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UKIP Rising in the United Kingdom
David Cameron, now in a difficult position, might make a deal to support UKIP candidates.

British Prime Minister David Cameron (Dan Kitwood/Getty Images)

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John O’Sullivan

Thursday’s local elections were hailed as heralding a new four-party electoral system in Britain. This verdict was put beyond question last night when UKIP — the United Kingdom Independence Party — emerged in the European elections as the largest single party in terms of the popular vote. It is no small earthquake when a small insurgent party with not a single Westminster member of Parliament wins more votes nationwide — across all three nations in Great Britain and all the regions of England — than the established behemoths of Labour and the Tories. This almost unprecedented success (the last time that a party other than Labour or the Tories came top in a national election was 1910!) might just shatter all conventional notions of the politically possible and lift UKIP to the point where it wins seats as well as votes in next May’s UK general election. For the moment, however, caution suggests that Thursday’s local elections — also a strong UKIP performance but short of an earthquake — are probably more reliable indicators to next May.

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So it is curious that almost all the commentaries underplay or even miss the big story: This is the threat, long- and short-term, that UKIP poses for the Tories.

To judge from the headlines, the big losers in these elections are Labour and the Liberal Democrats and in particular their respective leaders, Ed Miliband and Nick Clegg. Both men are being blamed for the poor performance of their parties, and there is much speculation that they will face leadership challenges.

In Clegg’s case, this criticism is amply justified. Support for his party is now hovering around 10 percent both in opinion polls and in two sophisticated calculations of what the local-election results would mean for a general election. That’s less than half the Liberal Democrat national total in the 2010 election. And not only did Clegg decide that the Lib-Dems would fight as unabashed devotees of the European Union, but he debated the UKIP leader, Nigel Farage, in two televised debates, and Farage soundly beat him on both occasions. Clegg wagged his face in Farage’s fist and got a bloody nose. He will probably survive, though, because his removal might bring down the Tory–Lib-Dem coalition at a moment when the Lib-Dems would be slaughtered at the polls. Even so, the Lib-Dem future looks bleak. If the current economic recovery continues, Clegg and his party are apt to derive much less benefit from it than are the Tories, who are seen as the senior partner in the coalition. So they will lose the “compassionate” votes to Labour on their left while also losing the “efficient” votes to the Tories on their right.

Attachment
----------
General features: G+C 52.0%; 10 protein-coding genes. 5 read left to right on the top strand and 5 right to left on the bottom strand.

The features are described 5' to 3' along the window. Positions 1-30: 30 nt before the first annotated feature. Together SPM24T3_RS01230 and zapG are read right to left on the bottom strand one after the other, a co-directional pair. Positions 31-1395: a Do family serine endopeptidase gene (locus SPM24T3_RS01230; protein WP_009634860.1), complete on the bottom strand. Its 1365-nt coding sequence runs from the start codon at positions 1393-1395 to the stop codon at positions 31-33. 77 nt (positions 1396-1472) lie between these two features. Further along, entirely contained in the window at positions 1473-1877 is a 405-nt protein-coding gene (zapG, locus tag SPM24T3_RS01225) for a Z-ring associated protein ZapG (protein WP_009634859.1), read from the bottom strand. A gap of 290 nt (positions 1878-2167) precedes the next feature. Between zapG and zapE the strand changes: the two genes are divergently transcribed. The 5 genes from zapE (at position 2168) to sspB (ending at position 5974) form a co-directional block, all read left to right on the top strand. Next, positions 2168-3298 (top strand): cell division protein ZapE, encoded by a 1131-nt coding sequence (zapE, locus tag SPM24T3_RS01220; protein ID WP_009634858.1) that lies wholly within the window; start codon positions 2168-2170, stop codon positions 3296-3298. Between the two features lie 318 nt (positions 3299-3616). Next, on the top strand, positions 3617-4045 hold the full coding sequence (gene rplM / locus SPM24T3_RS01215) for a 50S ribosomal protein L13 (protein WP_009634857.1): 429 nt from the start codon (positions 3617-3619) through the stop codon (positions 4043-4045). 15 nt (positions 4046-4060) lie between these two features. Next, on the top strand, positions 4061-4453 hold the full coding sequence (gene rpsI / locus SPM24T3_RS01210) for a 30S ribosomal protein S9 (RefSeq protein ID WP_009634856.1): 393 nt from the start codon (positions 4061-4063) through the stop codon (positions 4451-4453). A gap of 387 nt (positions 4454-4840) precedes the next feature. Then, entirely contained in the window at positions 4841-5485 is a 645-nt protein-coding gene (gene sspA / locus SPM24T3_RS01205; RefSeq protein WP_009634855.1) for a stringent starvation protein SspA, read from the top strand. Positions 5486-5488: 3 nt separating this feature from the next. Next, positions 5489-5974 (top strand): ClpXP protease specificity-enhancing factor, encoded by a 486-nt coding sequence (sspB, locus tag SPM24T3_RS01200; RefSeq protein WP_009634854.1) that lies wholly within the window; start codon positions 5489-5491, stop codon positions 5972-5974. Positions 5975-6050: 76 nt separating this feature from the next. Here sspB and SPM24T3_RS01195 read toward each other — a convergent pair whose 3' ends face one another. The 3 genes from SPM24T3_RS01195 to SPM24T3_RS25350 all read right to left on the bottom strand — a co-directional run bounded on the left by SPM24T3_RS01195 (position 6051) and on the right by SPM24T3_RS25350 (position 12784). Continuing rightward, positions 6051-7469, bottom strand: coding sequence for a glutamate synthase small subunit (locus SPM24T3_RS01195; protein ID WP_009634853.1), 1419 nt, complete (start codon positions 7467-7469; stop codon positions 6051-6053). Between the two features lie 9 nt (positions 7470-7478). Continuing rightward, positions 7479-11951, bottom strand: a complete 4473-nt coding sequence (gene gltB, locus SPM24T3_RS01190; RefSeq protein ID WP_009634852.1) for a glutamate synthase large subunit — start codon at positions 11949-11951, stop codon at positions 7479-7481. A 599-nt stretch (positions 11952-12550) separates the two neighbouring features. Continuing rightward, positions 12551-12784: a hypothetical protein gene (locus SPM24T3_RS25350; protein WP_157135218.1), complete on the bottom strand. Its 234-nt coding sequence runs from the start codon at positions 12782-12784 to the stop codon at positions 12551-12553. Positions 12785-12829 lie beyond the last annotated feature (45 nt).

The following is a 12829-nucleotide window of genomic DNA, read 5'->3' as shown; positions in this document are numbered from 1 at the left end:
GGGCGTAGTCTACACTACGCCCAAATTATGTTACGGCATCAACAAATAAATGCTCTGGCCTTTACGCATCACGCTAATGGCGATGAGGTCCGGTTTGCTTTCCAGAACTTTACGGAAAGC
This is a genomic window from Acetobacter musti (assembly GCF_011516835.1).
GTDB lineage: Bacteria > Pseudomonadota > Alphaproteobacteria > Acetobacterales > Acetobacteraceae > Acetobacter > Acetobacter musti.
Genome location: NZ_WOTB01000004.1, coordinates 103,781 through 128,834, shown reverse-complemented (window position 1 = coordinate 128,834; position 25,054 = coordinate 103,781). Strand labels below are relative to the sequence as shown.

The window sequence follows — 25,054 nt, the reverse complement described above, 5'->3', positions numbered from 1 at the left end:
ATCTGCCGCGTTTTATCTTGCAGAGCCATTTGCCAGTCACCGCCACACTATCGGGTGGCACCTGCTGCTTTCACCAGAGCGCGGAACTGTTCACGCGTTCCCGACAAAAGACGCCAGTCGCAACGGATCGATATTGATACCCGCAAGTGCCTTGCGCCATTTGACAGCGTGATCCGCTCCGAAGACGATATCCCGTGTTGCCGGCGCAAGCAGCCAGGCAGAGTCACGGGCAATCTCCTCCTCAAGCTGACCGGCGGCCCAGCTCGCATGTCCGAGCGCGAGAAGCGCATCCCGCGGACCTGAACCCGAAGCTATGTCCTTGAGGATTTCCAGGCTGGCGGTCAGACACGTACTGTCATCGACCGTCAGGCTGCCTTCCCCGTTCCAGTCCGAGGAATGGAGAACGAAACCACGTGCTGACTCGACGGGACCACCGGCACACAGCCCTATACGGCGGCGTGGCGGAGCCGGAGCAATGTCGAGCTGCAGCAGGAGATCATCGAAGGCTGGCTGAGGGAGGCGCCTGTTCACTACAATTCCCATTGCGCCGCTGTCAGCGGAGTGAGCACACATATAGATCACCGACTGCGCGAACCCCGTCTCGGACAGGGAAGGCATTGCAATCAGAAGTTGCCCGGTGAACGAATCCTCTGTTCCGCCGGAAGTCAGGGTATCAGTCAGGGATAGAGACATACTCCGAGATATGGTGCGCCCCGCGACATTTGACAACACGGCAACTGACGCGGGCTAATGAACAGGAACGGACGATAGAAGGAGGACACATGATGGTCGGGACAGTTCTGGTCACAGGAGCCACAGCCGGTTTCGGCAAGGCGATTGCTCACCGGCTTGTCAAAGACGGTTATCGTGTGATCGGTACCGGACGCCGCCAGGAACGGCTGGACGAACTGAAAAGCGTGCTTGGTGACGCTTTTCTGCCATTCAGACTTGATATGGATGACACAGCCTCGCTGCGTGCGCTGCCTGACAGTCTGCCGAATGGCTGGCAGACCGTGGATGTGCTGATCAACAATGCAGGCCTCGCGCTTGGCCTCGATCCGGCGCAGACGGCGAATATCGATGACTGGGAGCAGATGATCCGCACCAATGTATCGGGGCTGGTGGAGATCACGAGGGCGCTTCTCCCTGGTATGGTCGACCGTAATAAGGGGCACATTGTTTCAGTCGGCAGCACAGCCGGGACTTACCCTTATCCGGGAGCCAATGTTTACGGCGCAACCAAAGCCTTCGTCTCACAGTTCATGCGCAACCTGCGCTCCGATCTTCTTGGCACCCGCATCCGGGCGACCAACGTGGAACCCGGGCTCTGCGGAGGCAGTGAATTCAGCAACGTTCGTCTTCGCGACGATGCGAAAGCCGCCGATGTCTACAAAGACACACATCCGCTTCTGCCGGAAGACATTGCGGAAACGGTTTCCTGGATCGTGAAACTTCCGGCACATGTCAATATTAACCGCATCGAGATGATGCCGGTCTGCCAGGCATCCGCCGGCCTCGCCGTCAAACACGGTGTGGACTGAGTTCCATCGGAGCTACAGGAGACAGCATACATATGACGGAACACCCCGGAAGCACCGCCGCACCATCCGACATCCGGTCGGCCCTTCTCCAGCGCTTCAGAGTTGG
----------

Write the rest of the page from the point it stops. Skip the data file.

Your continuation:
The obloquy directed toward Miliband needs a little more explaining. It really arises because the government and the Blairite Labour Right both have an interest in painting the Labour leader as a weird alien super-geek who cannot possibly be prime minister. Tories make this argument for the straightforward partisan reason that they think it is a plausible way to win an election. Blairites make this case because they want to displace Miliband before the election, some because he might lose it, others because he might win it and take Britain and their party too far to the left. So there is a coalition of odd bedfellows who agree that Miliband will make a hash of everything. Unfortunately for this argument, Labour won more votes than any other party in the local elections. So the message has had to be massaged to the effect that Miliband won an average of only 31 percent of the national vote when he needed something like 35 percent to be on course for a victory in 2015. Opinion polls seem to confirm these figures, showing Labour one or two percentage points ahead of the Tories nationally.

But this argument has two flaws. First, it is rooted in the past of a two-and-a-half-party system, when any opposition needed a strong lead in midterm opinion polls in order to survive a likely government recovery. That happened time and again from about 1955 to 1997. But a four-party system is much less predictable: For instance, as we saw above, a government recovery might drive Labour voters to the Tories while diverting Lib-Dem votes to Labour. Besides, in such a system, a party can win power with a far smaller percentage of the vote than was needed throughout the 20th century. Second, the anti-Miliband analysis glosses over Labour’s advance in London. With 38 percent of the London vote, Labour won a slew of Tory councils. The Tories were five points behind Labour in the capital, and their sole gain was Kingston-upon-Thames, which, significantly, had previously been held by the Lib-Dems. Commentary on the London results has focused on the fact that UKIP did badly here — 10 percent overall — but the Tories fell sharply, too. London is now voting very differently from the rest of Britain because it is culturally very different as a result of mass immigration in recent years. And Labour is the clear beneficiary.



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